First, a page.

Externally, budget cuts and policy changes at the federal level will likely impact the state budget. Since 34 percent of Florida’s budget comes from federal funds, cuts to the federal budget would reduce funds available to the state budget. In terms of policy changes, if Congress acts on recent proposals, Florida stands to lose hundreds of millions in federal funding for programs such as Medicaid and the Temporary Assistance for Needy Families program.  Likewise, federal tax reforms that lower the Adjusted Gross Income (AGI) for taxing corporate income would also lower tax revenues for Florida. Currently, the state’s calculation of corporate income taxes begins with the federal corporate AGI.

How can Florida put State Revenues on a Sustainable Path?

There are simple steps lawmakers can take to put state revenues on a sustainable path without passing legislation requiring new taxes on businesses or families. This can be achieved in the following ways:

  • Including a specific explanation of what each tax expenditure law intends to achieve.
  • Requiring regular nonpartisan evaluation of tax expenditures to determine how successful they have been in achieving their objectives and recommending reforms.
  • Specifying an expiration date for each tax expenditure to allow for its evaluation, and voting on the expenditure again in light of evidence of its success, or lack thereof.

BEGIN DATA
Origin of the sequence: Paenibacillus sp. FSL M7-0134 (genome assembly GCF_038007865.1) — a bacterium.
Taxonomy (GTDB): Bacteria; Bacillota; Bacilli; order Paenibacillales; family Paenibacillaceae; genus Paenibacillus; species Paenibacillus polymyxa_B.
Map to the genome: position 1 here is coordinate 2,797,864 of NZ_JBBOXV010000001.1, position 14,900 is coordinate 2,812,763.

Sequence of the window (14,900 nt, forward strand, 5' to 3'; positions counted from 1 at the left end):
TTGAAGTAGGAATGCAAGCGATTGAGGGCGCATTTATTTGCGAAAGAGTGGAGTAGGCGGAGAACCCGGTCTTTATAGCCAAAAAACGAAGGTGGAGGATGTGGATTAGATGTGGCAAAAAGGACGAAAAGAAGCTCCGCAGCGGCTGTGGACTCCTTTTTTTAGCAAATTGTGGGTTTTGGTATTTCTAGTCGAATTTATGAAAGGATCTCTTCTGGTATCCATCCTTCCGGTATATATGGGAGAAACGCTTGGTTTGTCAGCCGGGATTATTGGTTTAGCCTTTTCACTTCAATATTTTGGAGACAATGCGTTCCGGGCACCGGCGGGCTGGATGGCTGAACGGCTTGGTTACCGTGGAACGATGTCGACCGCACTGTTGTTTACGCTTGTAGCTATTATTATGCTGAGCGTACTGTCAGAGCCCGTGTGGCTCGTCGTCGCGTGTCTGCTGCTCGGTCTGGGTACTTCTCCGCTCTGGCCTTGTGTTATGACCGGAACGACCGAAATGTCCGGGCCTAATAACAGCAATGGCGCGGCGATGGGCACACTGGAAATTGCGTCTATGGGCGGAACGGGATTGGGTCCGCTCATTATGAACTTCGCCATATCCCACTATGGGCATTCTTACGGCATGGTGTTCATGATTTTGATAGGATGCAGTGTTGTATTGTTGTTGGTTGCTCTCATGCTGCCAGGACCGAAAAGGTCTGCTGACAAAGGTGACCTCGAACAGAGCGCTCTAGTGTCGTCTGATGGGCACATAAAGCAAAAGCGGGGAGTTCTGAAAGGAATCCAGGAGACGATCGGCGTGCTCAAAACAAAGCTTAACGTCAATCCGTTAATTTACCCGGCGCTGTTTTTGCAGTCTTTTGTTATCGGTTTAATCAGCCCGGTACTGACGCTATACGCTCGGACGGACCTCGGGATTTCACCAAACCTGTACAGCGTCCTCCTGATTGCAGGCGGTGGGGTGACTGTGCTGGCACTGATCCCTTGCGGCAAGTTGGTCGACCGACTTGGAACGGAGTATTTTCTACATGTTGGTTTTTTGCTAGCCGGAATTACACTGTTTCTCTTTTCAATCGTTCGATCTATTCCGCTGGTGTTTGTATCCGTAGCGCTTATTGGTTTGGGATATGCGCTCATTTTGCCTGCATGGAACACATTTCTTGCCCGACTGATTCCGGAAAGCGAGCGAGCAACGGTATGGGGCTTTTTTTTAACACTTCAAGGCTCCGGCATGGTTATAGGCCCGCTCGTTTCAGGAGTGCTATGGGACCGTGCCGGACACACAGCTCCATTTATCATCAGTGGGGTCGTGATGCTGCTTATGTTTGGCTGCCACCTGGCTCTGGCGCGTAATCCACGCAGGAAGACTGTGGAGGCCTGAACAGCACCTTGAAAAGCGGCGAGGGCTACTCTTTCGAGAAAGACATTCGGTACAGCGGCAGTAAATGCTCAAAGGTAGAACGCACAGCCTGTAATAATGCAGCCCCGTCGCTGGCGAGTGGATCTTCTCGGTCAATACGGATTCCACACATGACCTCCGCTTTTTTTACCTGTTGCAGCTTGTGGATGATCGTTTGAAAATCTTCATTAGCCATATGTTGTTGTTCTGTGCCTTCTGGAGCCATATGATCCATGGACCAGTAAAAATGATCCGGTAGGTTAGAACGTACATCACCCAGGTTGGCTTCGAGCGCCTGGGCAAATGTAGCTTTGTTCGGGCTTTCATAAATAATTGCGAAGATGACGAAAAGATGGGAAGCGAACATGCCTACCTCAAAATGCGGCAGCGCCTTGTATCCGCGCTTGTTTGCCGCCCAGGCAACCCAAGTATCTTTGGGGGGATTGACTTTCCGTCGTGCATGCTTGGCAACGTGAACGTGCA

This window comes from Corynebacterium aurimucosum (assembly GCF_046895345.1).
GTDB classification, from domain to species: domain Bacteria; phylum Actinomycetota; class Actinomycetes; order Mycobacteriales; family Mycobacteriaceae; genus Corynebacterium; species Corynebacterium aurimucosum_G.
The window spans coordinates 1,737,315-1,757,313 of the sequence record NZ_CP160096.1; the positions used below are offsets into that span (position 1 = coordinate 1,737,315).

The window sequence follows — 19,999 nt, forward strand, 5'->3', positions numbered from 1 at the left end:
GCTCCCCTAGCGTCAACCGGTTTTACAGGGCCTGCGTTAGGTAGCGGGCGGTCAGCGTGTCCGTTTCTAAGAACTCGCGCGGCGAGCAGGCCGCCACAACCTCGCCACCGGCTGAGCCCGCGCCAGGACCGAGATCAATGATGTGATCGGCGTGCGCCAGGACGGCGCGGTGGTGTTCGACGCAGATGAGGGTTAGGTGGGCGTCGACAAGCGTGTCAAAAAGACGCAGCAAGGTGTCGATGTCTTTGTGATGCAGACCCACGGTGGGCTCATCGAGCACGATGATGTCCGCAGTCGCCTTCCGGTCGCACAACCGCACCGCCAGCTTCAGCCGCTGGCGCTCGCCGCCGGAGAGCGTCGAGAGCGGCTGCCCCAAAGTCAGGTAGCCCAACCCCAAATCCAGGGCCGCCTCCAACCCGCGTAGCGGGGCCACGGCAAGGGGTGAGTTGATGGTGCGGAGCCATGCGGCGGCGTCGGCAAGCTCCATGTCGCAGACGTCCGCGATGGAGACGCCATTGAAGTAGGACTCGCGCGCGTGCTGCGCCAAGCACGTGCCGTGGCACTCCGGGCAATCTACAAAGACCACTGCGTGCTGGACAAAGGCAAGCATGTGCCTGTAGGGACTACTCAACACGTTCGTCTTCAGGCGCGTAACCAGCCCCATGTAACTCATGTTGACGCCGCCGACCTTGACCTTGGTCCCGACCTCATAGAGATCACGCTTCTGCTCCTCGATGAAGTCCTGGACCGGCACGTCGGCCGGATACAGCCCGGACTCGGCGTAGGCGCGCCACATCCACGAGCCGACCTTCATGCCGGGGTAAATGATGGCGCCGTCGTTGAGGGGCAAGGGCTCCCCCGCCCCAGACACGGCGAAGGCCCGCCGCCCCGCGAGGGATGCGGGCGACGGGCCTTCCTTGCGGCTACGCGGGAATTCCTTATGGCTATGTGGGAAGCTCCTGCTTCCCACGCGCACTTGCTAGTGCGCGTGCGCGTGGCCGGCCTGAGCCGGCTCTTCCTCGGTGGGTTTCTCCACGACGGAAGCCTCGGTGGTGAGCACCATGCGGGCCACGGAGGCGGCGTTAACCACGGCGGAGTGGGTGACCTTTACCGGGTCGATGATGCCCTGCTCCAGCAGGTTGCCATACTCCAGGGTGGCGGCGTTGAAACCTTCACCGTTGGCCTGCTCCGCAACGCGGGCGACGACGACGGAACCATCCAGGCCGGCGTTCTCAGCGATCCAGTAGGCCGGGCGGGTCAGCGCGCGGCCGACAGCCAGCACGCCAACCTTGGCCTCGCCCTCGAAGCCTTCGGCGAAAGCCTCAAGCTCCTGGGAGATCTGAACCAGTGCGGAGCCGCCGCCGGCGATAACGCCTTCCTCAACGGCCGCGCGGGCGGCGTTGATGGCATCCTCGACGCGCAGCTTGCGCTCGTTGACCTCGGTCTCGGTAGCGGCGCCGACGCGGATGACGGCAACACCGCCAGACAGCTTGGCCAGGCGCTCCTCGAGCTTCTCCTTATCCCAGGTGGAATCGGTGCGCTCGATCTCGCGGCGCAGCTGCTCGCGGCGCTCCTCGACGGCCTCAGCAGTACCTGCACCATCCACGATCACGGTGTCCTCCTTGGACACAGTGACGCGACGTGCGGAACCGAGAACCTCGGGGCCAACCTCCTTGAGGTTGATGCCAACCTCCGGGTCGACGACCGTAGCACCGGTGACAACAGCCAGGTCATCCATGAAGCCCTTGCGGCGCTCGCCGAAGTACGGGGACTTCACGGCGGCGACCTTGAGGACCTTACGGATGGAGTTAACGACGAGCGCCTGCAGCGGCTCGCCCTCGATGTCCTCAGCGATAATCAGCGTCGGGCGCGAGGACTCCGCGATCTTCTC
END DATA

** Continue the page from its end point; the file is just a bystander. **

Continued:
• Including specific recommendations related to any tax expenditure that has been recently evaluated in each budget presentation (from the governor, House and Senate).
  • Requiring the finance and tax committees of the state Legislature to hold hearings on any tax expenditure that has been recently evaluated.

To this end, current statutes already require periodic evaluation of several tax expenditures. However, the evaluation is limited to few economic development programs, which represent a very small share of the total tax expenditures. The Florida House of Representatives is considering House Bill 7005, which seeks to eliminate 24 tax credit programs for which the state has conducted evaluations.

Current efforts are not sufficient to bring tax expenditure laws under scrutiny and take control of the growing costs. Lawmakers need to muster the political will and increase efforts to close these loopholes in the state tax laws.


Lawmakers’ plan to cut the state budget is short-sighted. Cutting the state budget further would result in harm to Florida’s families and its economy. This is unfair to all residents, particularly the 44 percent of Florida households that cannot afford basic costs of living. Lawmakers should insist on policies that would restore state revenues and return investment in the core public services that support the state economy, businesses and families.